News / Covid-19

Narissa Subramoney
Copy rewriter
3 minute read
25 Nov 2021
10:34 am

Sharing is not caring this festive season

Narissa Subramoney

Even though a Boksburg hookah bar offers separate mouthpieces and pipes, staff don’t intervene when they see people sharing.

Picture: iStock

The sin industry is reminding its customers that sharing is not caring for this festive season, especially as the numbers of new Covid infections are on the rise again, signalling the coming of a fourth wave.

There have been 1,275 new cases of Covid-19 infections in the country in the past 24 hours. That’s an increase of 3.6% and a rise from the previous day’s 868 cases.

Last year, during the first ban on tobacco and alcohol, Minister of Cooperative Governance and Traditional Affairs Nkosazana Dlamini-Zuma, became the butt of endless jokes and viral videos when she was quoted as saying, “when people zol, they put saliva on the paper, and then they share that zol“.

Sharing is not caring

But it’s not far from the message coming from small businesses and major stakeholders in the sin industry.

A manager who did not want to be named at a Greenside-based hookah bar, Jounieh Cafe, said like other businesses, they had also battled to stay afloat during the lockdown and especially during the ban on tobacco.

“We’ve asked our customers to buy separate mouthpieces and pipes, which we sell on-site to ensure there is no direct sharing of pipes,” said the manager.

He is hoping the increased infection rates won’t bring on additional bans that will prevent them from operating.

A staff member at The Classic India Hookah Bar in Boksburg said they also sell separate mouthpieces and pipes to diners.

“But you can’t police everyone. People come in with their friends and the people they are around the most.” said the staff member, who also did not want to be named.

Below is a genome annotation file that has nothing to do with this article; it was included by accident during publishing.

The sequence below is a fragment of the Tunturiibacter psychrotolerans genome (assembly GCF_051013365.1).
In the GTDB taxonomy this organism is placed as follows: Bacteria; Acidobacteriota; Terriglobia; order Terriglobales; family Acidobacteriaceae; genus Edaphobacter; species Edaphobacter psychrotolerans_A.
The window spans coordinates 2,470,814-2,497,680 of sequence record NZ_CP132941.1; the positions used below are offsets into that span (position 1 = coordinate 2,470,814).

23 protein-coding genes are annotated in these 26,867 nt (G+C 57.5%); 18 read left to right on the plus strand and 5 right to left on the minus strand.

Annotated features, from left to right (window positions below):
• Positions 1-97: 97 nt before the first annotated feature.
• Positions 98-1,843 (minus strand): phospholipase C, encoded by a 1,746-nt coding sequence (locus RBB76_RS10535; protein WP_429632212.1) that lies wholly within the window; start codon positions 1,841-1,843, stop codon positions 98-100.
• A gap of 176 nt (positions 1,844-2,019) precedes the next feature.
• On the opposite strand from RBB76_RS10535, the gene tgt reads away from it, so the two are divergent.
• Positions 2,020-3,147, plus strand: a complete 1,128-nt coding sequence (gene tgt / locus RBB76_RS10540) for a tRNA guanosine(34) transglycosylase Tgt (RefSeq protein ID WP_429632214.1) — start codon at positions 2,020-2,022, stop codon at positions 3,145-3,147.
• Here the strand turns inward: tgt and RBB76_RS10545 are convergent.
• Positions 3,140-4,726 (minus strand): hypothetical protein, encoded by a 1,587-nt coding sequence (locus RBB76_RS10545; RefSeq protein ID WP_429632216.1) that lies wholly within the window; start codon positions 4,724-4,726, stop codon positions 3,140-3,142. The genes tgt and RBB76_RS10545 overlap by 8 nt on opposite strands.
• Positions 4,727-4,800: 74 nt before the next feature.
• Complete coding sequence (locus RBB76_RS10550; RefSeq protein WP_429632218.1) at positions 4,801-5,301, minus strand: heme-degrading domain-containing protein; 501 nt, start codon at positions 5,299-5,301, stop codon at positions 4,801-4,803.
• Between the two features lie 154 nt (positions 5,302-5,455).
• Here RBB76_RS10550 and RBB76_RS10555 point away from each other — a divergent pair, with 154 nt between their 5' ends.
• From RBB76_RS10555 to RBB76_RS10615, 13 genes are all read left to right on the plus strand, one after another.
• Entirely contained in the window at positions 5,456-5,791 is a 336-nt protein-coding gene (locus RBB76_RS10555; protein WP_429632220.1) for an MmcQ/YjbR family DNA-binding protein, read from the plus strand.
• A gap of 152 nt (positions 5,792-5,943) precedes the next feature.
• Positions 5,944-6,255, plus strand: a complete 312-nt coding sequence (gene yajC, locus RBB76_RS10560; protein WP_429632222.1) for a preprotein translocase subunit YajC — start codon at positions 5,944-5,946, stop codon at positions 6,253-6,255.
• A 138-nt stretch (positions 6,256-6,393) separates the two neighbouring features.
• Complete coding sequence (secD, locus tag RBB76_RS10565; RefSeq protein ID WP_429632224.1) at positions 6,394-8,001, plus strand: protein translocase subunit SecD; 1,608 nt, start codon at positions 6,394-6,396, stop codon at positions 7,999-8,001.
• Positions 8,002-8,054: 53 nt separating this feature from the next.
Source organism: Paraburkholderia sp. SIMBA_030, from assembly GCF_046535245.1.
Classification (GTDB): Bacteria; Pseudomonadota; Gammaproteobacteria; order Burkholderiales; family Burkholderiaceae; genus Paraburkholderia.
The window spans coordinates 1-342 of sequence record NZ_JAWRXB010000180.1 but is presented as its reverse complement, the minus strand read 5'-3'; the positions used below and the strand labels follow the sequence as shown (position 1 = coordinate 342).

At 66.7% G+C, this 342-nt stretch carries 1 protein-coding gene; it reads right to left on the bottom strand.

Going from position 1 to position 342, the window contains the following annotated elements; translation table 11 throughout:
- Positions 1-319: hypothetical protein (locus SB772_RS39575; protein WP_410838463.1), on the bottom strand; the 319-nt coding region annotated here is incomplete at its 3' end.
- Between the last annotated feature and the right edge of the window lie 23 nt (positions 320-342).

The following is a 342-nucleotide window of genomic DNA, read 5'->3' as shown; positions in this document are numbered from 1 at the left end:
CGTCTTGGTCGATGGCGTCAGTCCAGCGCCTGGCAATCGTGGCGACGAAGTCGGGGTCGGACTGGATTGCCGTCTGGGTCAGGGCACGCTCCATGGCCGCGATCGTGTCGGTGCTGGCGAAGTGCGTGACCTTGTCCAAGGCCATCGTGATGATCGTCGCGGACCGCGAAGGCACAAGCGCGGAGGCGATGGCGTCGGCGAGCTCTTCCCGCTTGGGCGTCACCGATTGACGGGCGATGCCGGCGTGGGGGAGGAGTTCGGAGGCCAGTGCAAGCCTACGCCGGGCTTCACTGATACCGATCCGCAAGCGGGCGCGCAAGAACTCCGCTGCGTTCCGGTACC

Even though the restaurant offers separate mouthpieces and pipes, staff don’t intervene when they see people sharing.

“Sometimes those people are couples, and it’s not reasonable to expect them to maintain social distancing and not share when they are in close proximity at home,” she said.

SAB and taverns take lead on vaccination campaigns

South African Breweries (SAB) is also working overtime to ensure that consumers enjoy their products responsibly.

For example, the brewery is running a #TakeDecemberBack campaign, which encourages everyone to get vaccinated.

“SAB is a pro-vaccination company, and we see vaccination as critical to our nation’s economic recovery,” said the organisation.

The company has formed a partnership with the government to help them reach its vaccination goal of immunising 10 million adults by December.

SAB’s efforts have included converting some of its breweries into pop-up vaccination sites for the general public and driving awareness campaigns all over the country.

“Further alcohol bans are unsustainable and will decimate the industry. It will take the industry – and the economy – years to recover from the effects of the previous three bans,” said SAB.

The National Liquor Traders (NLT) association echoed this sentiment, saying they are worried as the country heads into its peak trading period with the threat of a fourth wave.

“NLT have held tavern rallies across the country where vaccinations were administered to liquor traders and patrons alike,” said spokesperson Lucky Ntimane.

“As NLT, we affirm our belief that vaccination is key to managing the Covid-19, and we will endeavour to support all government efforts to getting our people vaccinated.”

The beer value chain supports over 250,000 livelihoods and substantially contributes to government tax revenue in South Africa.

The tavern industry alone is estimated to be over R50 billion annually and comprises over 39,000 taverns.

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